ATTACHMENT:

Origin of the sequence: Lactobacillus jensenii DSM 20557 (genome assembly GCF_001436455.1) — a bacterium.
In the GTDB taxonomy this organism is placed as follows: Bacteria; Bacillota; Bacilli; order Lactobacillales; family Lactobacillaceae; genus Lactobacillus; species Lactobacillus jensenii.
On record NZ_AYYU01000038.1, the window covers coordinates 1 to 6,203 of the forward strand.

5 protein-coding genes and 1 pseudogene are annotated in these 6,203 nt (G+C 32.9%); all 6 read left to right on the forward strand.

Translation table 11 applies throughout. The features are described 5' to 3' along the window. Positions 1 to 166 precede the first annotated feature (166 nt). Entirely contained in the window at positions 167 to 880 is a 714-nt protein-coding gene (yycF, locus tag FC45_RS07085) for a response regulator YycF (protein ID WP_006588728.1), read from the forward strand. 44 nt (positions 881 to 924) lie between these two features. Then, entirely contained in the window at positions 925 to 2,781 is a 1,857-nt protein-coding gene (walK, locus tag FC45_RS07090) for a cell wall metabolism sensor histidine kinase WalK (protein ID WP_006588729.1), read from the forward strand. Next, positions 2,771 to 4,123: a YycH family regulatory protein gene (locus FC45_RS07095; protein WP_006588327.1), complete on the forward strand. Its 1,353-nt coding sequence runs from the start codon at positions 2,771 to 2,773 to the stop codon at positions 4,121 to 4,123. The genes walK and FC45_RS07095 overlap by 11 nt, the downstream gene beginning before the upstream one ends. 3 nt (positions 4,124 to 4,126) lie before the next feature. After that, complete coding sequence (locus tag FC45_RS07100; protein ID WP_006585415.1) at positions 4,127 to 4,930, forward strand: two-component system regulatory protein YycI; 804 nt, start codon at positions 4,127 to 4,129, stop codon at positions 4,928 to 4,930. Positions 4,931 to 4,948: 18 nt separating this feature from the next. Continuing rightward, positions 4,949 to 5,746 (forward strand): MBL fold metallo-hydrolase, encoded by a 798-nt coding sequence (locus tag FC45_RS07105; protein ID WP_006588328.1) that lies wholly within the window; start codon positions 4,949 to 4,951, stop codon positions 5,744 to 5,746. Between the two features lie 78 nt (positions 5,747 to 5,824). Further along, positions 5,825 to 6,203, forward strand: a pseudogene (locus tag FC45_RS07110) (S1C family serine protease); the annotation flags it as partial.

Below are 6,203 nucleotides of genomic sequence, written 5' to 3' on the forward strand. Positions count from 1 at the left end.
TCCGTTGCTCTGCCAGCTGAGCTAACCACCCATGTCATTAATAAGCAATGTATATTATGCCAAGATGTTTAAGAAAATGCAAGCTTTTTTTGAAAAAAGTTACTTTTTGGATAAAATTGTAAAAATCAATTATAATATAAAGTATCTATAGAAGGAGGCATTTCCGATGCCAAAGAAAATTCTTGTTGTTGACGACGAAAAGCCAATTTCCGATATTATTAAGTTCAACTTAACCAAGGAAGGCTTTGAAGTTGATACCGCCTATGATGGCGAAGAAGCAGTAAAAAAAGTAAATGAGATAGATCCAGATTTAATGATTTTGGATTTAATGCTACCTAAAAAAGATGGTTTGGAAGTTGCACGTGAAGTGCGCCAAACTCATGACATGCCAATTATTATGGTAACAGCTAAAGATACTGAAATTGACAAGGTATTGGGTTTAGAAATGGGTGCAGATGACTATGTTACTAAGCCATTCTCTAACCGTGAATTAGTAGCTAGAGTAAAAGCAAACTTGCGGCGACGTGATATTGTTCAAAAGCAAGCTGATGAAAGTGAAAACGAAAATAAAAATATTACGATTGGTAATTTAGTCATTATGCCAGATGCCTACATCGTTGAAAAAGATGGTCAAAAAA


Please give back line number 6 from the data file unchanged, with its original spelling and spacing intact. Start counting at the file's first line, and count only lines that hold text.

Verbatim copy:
Below are 6,203 nucleotides of genomic sequence, written 5' to 3' on the forward strand. Positions count from 1 at the left end.